Creativity on the Wyoming Prairie

Issue Date: 
January 27, 2014

AA general store near Rock River, Wyoming. world away from the University of Pittsburgh’s urban campus, four Pitt students reveled in their findings on Wyoming prairie: ammonite fossils, short-horned lizards, the twisted shards of wood in an old eagle’s nest, a 140-million-year- old dinosaur bone.

Accompanied by Pitt Department of Studio Arts Chair and Professor Delanie Jenkins, the students were participants in Pitt’s Summer 2013 Studio Arts Field Study, a 17-day program based at the Allen L. Cook Spring Creek Preserve—4,700 acres of land rich with dinosaur fossils and Native American archaeology that was donated to Pitt in 2005 by Wyoming rancher Allen Cook. Both the studio arts program and a broader field study—for students who want to study paleontology, geology, and more—are overseen and offered annually by the University Honors College.

Pitt junior Theresa Baughman and seniors Julia Betts, Megan Kopke, and Kristi Werkheiser labored in nearby Rock River’s hot, windy climate to turn their visions, impressions, and inspirations into sculpture, prints, drawings, and photos—many of which are on display in the Frick Fine Arts Building’s University Art Gallery through Feb. 7.

Titled Summer 2013 Creative Research Exhibition, the exhibition also includes art made in Pittsburgh by two Pitt Studio Arts Research Fellows, seniors Nicole Somplatsky and Troy Novak.

As in prior years, the Wyoming artists set up a makeshift art studio in a 1919 bank building, and the nearby Longhorn Lodge provided rooms and a kitchen. Sometimes the group pitched tents to sleep on Spring Creek Preserve.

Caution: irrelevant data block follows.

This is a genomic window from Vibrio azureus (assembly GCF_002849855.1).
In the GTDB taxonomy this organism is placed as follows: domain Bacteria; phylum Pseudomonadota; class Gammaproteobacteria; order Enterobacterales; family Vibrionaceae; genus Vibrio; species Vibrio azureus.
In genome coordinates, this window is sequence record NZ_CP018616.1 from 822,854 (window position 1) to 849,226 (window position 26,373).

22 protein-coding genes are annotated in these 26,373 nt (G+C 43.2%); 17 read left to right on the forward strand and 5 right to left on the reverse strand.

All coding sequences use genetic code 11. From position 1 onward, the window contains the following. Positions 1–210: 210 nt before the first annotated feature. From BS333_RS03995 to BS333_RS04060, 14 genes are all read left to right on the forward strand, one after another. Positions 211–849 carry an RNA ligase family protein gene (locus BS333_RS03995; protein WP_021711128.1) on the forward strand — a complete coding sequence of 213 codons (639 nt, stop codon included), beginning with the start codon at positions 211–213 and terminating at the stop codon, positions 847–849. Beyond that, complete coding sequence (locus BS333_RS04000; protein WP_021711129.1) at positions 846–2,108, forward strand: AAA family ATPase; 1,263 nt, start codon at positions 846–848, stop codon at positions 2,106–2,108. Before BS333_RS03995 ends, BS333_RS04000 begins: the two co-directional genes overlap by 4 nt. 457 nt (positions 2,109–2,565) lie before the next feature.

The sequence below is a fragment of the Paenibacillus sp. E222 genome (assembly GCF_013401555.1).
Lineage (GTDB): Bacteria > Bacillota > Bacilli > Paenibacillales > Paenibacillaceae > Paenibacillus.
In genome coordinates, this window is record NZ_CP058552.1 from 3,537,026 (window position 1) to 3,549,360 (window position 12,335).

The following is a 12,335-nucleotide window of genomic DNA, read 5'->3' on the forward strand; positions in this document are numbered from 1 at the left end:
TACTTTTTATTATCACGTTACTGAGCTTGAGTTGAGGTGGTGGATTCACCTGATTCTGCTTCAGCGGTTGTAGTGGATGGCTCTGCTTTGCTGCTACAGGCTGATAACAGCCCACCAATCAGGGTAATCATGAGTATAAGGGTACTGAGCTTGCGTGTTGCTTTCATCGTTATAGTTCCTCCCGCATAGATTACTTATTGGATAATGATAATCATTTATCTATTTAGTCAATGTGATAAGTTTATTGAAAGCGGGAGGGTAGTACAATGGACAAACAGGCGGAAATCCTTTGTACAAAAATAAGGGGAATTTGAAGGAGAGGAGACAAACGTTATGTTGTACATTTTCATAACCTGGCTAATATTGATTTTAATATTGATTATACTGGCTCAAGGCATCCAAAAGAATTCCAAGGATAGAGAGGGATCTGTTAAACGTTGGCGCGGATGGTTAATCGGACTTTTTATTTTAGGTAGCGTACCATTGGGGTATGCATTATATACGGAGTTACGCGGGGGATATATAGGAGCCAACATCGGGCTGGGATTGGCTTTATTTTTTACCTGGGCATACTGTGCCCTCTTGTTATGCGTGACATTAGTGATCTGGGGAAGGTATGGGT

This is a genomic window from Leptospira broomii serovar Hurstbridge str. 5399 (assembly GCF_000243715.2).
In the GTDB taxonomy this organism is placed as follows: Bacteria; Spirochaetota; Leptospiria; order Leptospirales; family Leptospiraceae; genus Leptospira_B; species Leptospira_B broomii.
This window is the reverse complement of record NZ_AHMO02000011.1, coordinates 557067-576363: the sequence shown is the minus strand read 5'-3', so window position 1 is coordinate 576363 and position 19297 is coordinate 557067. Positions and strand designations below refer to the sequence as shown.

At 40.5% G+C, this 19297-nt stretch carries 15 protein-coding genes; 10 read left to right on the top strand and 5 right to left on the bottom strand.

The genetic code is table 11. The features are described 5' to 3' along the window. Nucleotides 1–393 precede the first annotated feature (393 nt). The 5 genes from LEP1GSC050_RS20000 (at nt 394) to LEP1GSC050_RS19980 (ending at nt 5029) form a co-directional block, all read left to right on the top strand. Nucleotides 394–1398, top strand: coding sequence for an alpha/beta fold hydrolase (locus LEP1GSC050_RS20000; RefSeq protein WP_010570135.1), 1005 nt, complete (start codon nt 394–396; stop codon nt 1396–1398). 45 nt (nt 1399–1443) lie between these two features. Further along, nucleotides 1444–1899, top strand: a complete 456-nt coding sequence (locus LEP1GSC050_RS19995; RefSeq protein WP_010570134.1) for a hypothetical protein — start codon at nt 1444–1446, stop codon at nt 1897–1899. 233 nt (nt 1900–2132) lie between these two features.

Jenkins, who has taken a cohort of students on the field study trip for the past five years, said this year’s artists were very receptive to Big Sky Country.

“They were so open to everything we did,” she said. “They just dove in headfirst.”

TheA rodeo-horse trailer makes a late-afternoon stop for gasoline on a Wyoming road. young artists learned how the elements—heat, wind, and low humidity—can affect their work. Baughman, who works often with plaster, said a mold that would take 45 minutes to dry in Pittsburgh was taking just five minutes in Wyoming.

“I needed a new way to challenge myself, so I stepped back and looked at my surroundings and made do with what I had,” she said. One result is her piece, Waking, that displays a group of damaged and rusted aluminum cans lined up on a white pedestal. The Pitt group passed an enormous mound of cans along the road one day, nearly buried in desert sand.

For Kopke, inspiration came from a simple map of Wyoming, displaying roads clustered around cities and wide-open spaces.

“I wondered how the map would be interpreted if I cut out all the land and city names from the map and left only the roads,” she said. Her fragile and delicate papercutting of the state of Wyoming, Take Me Back to Rock River, is the result.

The students would work from 8:30 a.m. until 5 p.m. in their studio, breaking to return to the lodge where Jenkins had prepared dinner. Frequently, the students returned to the studio, working on their projects late into the night.

“A student struggling with her art all day in a gritty makeshift studio, not distracted by other classes, the internet, or a social life … you can’t get that experience on campus,” said Jenkins.

Gallery hours are Monday through Friday, 10 a.m. to 4 p.m. The artists will discuss their projects at noon on Jan. 29.

Detail of Take Me Back to Rock River, papercut, 2013, by Megan KopkeDuring a side trip to the Great Basin Desert outside Lucin, Utah, Pitt students observe—from the inside—artist Nancy Holt’s Sun Tunnels.Detail of Cleaved Stones (blue), digital photographs and gel, 2014, by Julia Betts